* for more info: Little Big Man at


 June 25, 1876 marked the Battle of the Little Big Horn, also know as Custer's Last Stand. And we've coming up on its 140th anniversary. 

Many stories and movies (fact, fiction, legends, lies) were made about this battle as well as General Custer and many of the key players.

One of my favorites is this oldie from the 1970s...

Little Big Man - the movie

The Little Big Man  movie (1970), starred Dustin Hoffman and Chief Dan George. It's not a story about Charging Bear. But it's the story of a 121 year old Jack Crabb, in hospice, telling his recollections of the Old West to a reporter. His tale included being adopted by the Cheyenne, adventures in the Wild West, culminating in the Battle of the Little Big Horn. (reference: synopsis with spoilers)

And I make some references to the movie as well as the battle in The Commander and the Chief series, such as a quoted line from the scene below:

At time 1:40 in the clip, the frustrated preacher's wife offers to give Jack Crabb, who was rescued from Indians, a bath.  Asking him to take off his clothes, she assures him:

But I shall avert my eyes at the necessary moment.

At time 3:35, she reassures him when the bath is done:

I shall avert my eyes, of course.

And here's how I work that all in....


From Book 1, His Tribe of One in The Commander and the Chief series. 

In this scene, the Commander wakes up in guest room of the Chief, as she's assembling her team:

Reggie rolled his good eye to Colonel Jack Sheffield. “Where am I, Jacko?”

“A very posh suite in the Gladstone Hotel.” The Colonel put a hand on Reggie’s shoulder. “At least you woke up in a high class place this time.”

cover by Davis Creative, Becki Davis
“How’d I end up here?”

“We collected you off the street and had one bugger of time getting you up here. Wise got a baggage cart, and we took you up the lift.”

Wise pressed a plastic bag of ice to the left side of Reggie’s face. “You know, Commander, this reminds me when I was in Her Majesty’s service, and one of the lads fell in love with one of the local women, and he got into quite a row with one of her male relatives who took offense…”

Reggie peeked under his blanket. “Where are my clothes?”

“If you pardon me, you were rather soaked to the bone, old boy, so we took the liberty of stripping your wet garments while you were…indisposed.”

“So you left me bloody naked?”

“Your clothes are being laundered.” Wise picked up a plush white robe from the end of the couch. “Meanwhile, the hotel has provided this.” Then Wise signaled the women to look away.

I shall avert my eyes,” Nova said in a put-on southern accent as she gave a sidelong smile to Wise.

Avert your eyes?” Reggie wrinkled his nose.

“It’s a joke between us. My client, she’s part Cheyenne.” Lord Wise grinned at Commander Barrett. “The line comes from the old American movie, Little Big Man.

“The one that ends with General Custer meeting his Waterloo, Reg,” Jack explained.

From His Tribe of One, Part 1, Chapter 9: Wake Up Call


Back to the movie...

And later, Jack Crabb becomes a scout for General Custer during the Battle of the Little Big Horn. And Jack issued this report to the General:

Custer's response?

Still trying to outsmart me, aren't you, mule-skinner. 
You want me to think that you don't want me to go down there, 
but the subtle truth is you really don't want me to go down there!

And General Custer goes down there and goes down in history, but not in the blaze of glory he had hoped for.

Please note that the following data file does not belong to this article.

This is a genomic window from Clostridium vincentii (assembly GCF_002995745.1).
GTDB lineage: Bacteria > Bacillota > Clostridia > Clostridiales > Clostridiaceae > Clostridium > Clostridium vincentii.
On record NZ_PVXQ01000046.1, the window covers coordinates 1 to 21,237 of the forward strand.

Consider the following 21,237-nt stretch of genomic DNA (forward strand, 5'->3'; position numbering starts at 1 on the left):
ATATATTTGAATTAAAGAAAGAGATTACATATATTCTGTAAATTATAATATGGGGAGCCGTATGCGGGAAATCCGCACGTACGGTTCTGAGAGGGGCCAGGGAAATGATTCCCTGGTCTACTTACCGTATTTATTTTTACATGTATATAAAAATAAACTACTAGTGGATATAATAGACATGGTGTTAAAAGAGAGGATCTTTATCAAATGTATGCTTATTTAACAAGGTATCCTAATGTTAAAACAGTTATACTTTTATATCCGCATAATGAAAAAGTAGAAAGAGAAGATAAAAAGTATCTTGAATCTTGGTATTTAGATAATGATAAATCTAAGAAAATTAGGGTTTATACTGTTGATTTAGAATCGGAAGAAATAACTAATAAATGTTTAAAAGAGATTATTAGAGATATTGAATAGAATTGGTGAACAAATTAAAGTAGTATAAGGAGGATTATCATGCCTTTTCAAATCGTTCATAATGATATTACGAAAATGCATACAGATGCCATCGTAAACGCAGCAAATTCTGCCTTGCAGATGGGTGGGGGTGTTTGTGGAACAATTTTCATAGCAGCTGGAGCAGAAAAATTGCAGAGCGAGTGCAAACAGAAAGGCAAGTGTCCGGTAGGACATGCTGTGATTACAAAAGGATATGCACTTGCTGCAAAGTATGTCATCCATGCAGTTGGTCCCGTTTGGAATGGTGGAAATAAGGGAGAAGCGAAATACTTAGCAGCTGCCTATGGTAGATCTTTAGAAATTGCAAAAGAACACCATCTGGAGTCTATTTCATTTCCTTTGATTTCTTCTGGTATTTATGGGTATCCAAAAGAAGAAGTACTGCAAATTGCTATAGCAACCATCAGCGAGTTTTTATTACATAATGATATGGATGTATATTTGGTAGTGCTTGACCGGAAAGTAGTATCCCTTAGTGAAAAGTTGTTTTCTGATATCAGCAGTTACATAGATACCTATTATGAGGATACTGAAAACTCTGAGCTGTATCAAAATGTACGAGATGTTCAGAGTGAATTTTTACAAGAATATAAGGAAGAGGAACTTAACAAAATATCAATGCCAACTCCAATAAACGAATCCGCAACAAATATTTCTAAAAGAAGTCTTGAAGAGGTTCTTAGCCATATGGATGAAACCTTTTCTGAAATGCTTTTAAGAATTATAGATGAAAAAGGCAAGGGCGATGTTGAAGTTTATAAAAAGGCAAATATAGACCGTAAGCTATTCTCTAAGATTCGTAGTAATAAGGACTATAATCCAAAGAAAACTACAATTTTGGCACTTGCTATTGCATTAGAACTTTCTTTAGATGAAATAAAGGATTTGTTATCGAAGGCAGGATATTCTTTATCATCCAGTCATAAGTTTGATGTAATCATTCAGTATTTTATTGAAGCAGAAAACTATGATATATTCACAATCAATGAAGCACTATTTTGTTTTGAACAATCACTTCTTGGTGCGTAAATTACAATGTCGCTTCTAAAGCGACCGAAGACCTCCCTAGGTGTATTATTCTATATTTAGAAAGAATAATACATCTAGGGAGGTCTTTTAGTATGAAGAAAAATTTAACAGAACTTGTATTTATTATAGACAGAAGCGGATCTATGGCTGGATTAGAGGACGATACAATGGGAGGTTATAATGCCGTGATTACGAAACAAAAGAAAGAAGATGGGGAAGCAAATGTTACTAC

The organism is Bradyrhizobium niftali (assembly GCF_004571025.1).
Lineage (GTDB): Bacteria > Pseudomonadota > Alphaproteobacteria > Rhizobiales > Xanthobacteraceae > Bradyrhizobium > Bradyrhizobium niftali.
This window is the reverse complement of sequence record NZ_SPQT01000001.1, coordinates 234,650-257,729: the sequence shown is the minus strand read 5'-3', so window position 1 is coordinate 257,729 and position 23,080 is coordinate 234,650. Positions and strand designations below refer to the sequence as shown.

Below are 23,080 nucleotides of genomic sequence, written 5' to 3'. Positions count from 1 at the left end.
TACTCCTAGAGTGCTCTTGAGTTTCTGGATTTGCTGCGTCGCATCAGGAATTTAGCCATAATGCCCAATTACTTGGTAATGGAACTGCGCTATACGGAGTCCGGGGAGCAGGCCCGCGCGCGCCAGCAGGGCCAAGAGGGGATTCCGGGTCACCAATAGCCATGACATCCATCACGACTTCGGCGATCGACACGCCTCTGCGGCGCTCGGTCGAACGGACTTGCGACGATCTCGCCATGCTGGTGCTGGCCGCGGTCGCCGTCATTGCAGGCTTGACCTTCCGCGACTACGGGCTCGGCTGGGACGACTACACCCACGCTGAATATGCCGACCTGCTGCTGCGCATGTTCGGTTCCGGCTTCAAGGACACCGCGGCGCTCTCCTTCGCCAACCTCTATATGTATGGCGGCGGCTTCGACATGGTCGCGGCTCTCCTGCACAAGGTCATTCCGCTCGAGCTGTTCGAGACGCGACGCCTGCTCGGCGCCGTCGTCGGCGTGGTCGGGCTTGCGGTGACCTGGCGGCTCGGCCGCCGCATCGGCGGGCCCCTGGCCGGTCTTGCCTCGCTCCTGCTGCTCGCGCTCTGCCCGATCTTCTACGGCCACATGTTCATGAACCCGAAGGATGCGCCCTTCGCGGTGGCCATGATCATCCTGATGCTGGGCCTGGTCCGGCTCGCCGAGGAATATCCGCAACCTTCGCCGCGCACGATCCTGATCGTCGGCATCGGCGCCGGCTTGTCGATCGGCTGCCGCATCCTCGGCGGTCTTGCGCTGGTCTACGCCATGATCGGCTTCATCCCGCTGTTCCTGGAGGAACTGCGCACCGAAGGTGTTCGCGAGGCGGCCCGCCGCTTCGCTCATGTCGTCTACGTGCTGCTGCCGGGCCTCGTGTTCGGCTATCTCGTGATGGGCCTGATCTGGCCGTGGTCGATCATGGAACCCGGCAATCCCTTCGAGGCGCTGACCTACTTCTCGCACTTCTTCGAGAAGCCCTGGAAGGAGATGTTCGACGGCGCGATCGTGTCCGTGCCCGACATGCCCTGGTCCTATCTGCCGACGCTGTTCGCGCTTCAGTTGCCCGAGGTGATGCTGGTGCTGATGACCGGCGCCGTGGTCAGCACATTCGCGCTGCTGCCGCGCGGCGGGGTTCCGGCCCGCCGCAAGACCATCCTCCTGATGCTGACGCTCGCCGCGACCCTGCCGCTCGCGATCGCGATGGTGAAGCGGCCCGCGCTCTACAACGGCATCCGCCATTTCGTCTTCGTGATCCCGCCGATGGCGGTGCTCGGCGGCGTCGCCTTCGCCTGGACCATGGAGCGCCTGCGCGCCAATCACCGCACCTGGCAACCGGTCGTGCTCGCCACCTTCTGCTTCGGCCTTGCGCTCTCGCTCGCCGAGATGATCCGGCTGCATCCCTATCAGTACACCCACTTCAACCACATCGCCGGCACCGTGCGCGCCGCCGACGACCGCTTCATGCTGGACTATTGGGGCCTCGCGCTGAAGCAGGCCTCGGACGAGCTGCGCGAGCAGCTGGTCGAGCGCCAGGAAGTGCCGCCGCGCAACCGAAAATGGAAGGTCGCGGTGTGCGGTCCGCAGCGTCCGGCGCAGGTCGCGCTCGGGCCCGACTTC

And so Custer met his Waterloo. Only he did not survive. Napoleon did.


Back to the book....

Later in His Tribe of One, Lord Wise, the Chief's confident, finds out she's been betrayed by their guide. And Kaya Stillwater, the Chief's loyal friend of the family quietly knits as Wise interrogates Omar:

Wise pushed Omar inside a tent where Kaya sat on a campstool, knitting. She no longer had her burka on, but was dressed in khakis. And as her needles clicked, she was stealing glances at their guide. Omar whined, “Why you take me to woman’s tent—it’s unclean.”

“That’s the least of your worries, old boy.” Wise pointed Omar’s face toward Kaya. “Surely you remember my client’s companion? She’s been suspicious of you since the day we hired you back in Adam.”

“She’s a woman.”

“Not just any woman. She’s Cheyenne, one of the Native American Indians. Ever hear of General Custer?”

“Don’t know no American generals.”

“Then let me tell you. This general lived 150 years ago. Fought in the American Civil War. And he was a big hero back then, until he came across the Cheyenne, her people. The ancestors of this woman killed all the American soldiers that had attacked them at the Battle of the Little Big Horn.”

Kaya gave Omar an icy stare, then coolly resumed knitting.

Wise held Omar’s face in Kaya’s direction and continued, “And when her people slaughtered all the soldiers, they left the mutilation of their bodies to the women, women such as this woman you see in front of you.”

“What do you mean?” Omar was sweating.

“See those knitting needles?” Wise eyed Kaya. “She can do things with those that would make the most hardened man break down and weep like a whipped puppy.”

Kaya gave Omar another icy stare as her needles clinked together.

Wise continued, “Oh, yes. I was with MI6, so I know how to interrogate. And Kaya, she knows how to loosen a man’s tongue. So Omar, I ask you this: Do you want it said that a woman broke you and made you squeal like a pig? Or do you wish to talk to me and keep your manhood intact?”

“Wh-what do you want?” Omar quavered.

Wise flashed a grin. “Information.”

And Omar talked as Kaya knitted.

From His Tribe of One, Part 8, Chapter 2, Little Big Horn, Revisited.


If this has piqued your intererst, please feel free to read the book.

His Tribe of One, now available:

* Paperback:  CreateSpace

* eBook:   Kindle

Your readership is much appreciated. 

Sequel is coming soon and I'll keep you posted.

S. K. Smith



and                Davis Creative, Becki Davis